When asked if Sampson believed Seehaver was “in touch with reality,” Sampson replied that he did believe Seehaver was in touch with reality.
At times Seehaver was random and rambling and at times he was in touch with reality enough to answer questions, Tomtschik said.
Sampson reiterated he believed Seehaver was in touch with reality “the entire time.”
When asked what Sampson’s basis was for believing Seehaver was in touch with reality for the entire conversation, Sampson said when Seehaver was asked specific questions, he would answer the questions.
But within Seehaver’s answers there would be other information, Tomtschik said.
Seehaver would answer the question, and then he would continue to talk, and if he was redirected back to the question, he would answer the question, Sampson said.
What was Seehaver doing when he was talking about subjects other than the question? Nodolf asked.
Seehaver was trying to dominate the conversation. He was trying to “run” the conversation and distract from the interview, Sampson said.
During a court hearing February 28, 2019, after the court received a competency evaluation completed by Dr. Donna Minter, a clinical psychologist, Judge Smeltzer ordered Seehaver remanded to the Mendota Health Institute for medication and treatment.
Dr. Minter indicated Seehaver’s competency would be restored with medication and treatment, and after Seehaver was determined to be competent, he could return to the court for further proceedings.
Another competency evaluation was submitted to the court in May of 2019, and Seehaver was determined to be competent to proceed with the case.
At the January 16 court hearing, Tomtschik noted Dr. Minter’s report in the court file dated February 25, 2019.
Nodolf cited a case called Colorado vs. Connelly 479 US 157 (1986).
According to various online sources, in the Connelly case, Francis Connelly approached a Denver police officer and said he wanted to talk about a murder he had committed. The police officer read Connelly his rights, and Connelly continued to want to talk about the murder.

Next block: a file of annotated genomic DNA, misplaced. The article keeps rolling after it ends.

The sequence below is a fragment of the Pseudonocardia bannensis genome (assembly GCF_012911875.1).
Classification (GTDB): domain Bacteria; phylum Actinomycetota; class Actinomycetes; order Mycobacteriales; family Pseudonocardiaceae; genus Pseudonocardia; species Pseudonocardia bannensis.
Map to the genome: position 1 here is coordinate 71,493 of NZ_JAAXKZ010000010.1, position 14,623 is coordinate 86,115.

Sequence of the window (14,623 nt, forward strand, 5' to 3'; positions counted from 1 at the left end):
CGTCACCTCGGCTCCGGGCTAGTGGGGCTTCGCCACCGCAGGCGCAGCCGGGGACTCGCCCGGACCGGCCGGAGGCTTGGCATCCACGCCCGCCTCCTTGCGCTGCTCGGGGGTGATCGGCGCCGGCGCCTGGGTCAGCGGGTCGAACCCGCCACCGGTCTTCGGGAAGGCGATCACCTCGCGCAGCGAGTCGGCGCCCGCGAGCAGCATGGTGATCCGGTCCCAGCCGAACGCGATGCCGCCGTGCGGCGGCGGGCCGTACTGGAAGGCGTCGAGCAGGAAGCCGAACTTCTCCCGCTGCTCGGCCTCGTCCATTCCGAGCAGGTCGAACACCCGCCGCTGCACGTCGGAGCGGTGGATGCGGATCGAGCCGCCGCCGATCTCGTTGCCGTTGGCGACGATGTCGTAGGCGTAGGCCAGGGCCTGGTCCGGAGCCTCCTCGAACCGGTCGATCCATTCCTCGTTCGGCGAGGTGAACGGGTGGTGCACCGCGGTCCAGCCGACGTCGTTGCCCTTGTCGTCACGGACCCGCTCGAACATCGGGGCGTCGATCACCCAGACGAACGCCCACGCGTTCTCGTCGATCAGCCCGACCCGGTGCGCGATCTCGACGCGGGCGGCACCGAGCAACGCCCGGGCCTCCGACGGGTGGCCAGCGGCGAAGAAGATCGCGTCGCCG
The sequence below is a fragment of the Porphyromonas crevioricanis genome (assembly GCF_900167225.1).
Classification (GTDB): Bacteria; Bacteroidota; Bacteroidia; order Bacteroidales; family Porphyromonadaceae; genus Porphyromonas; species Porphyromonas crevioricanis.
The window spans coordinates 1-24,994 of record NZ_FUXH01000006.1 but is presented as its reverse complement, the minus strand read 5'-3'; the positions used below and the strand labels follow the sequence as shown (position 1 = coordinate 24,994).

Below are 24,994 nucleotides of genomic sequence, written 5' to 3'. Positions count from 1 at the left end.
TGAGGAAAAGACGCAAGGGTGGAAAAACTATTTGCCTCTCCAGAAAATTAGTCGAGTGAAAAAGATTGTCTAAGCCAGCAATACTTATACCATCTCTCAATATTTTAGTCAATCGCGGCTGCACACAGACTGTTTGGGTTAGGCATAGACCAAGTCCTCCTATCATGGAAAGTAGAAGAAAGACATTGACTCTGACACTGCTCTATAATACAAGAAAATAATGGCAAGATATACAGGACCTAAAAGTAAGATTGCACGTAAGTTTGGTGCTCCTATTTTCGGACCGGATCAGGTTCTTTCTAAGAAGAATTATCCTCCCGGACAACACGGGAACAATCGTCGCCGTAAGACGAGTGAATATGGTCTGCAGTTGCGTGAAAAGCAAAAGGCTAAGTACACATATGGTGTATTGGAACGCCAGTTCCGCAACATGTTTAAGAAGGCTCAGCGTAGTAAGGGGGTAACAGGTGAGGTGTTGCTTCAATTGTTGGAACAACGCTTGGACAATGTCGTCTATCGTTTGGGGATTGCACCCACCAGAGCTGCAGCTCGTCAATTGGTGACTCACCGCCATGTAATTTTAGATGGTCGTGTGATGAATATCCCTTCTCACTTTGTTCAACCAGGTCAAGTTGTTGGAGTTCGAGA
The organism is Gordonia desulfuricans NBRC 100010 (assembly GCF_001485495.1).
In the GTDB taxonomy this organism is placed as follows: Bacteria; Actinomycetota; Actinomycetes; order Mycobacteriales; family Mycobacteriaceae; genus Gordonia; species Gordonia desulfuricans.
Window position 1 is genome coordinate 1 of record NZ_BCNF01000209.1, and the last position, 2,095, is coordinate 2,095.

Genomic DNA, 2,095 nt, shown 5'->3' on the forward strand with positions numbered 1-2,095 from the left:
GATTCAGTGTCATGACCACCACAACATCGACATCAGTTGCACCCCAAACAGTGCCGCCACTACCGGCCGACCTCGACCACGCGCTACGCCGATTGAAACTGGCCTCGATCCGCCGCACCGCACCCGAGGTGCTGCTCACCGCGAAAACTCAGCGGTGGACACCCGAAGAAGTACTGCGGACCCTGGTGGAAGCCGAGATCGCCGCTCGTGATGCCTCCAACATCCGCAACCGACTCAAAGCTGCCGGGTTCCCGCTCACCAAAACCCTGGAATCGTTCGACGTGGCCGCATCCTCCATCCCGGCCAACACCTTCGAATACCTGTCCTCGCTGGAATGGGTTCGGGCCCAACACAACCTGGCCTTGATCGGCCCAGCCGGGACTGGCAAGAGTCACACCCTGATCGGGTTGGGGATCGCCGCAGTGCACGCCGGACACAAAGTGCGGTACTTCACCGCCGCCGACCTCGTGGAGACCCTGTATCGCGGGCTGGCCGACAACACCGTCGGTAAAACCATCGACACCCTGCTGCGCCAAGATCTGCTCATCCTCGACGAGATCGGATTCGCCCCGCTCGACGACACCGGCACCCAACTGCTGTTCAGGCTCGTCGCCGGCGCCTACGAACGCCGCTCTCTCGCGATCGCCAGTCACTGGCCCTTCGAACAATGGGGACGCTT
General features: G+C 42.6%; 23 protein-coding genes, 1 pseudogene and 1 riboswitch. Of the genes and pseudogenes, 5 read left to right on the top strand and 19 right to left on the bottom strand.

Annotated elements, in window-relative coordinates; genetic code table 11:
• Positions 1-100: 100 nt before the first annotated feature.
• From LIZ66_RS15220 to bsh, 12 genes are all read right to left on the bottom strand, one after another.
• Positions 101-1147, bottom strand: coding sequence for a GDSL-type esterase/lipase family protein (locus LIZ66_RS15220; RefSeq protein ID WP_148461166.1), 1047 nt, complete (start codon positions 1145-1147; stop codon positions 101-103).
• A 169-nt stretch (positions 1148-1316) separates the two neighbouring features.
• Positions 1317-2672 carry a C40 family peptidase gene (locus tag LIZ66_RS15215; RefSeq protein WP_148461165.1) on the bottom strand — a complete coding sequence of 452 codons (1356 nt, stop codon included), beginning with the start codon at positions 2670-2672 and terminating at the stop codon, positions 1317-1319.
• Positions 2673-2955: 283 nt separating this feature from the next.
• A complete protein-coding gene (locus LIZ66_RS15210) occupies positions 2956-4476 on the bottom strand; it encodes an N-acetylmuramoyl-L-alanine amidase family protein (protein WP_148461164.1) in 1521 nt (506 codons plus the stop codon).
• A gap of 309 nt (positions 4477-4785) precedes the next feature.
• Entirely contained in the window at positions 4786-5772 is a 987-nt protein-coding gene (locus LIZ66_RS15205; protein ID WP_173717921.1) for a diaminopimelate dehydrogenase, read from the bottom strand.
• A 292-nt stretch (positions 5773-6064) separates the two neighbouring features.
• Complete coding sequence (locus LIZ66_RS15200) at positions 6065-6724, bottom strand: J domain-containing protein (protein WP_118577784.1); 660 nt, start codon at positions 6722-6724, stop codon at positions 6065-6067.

The police officer called a detective, who also read Connelly his rights, but Connelly still wanted to talk about the murder. Connelly waived his right to have an attorney present and then described details of the murder.
Not long after, a judge determined Connelly was not mentally capable of standing trial, and Connelly received treatment for six months.
The court then ruled Connelly’s confession was not allowed to be used in court because Connelly had waived his Miranda rights at a time when he was incompetent because of mental illness.
The case went to the Colorado Supreme Court where the Supreme Court upheld the lower court’s ruling.
Connelly’s confession was suppressed under the due process clause of the Fourteenth Amendment to the United States Constitution, according to the Colorado Supreme Court decision.
The case then went to the United States Supreme Court, which decided Connelly’s confession should not have been suppressed because of a sentence in Miranda vs. Arizona that states confessions can only be thrown out if the government is coercive in an interrogation. Coercion is necessary to make a confession not be voluntary for the purpose of due process.
Taking Connelly’s voluntary statements into evidence did not violate the due process clause, the U.S. Supreme Court ruled.
In the wake of the Connelly case, the defendant must show that police misconduct occurred and a confession was coerced. Unless there was police misconduct, and the misconduct caused the confession, questions of free will and rational decision-making are not relevant in a due process claim.
Judge Smeltzer set a deadline of February 7 for Nodolf to file a brief with the court and set a deadline of February 21 for Seehaver’s attorneys to respond to Nodolf’s brief.
Judge Smeltzer is scheduled to issue his decision in Dunn County Circuit Court March 2 at 11:45 a.m.
Tomtschik also told the court Seehaver was asking to have his bail reduced.
A $200,000 cash bail had been set January 2, 2019, but Judge Smeltzer increased the cash bail to $500,000 on January 14, 2019.
Nodolf said she strongly objected to reducing Seehaver’s bail.
First degree intentional homicide carries a mandatory sentence of life in prison. Seehaver has an incentive to flee, and because of the alleged violent nature of the crime, the safety of the public must also be taken into consideration, Nodolf said.
Judge Smeltzer said he had reviewed the case file and that he was denying the request to modify the bail amount.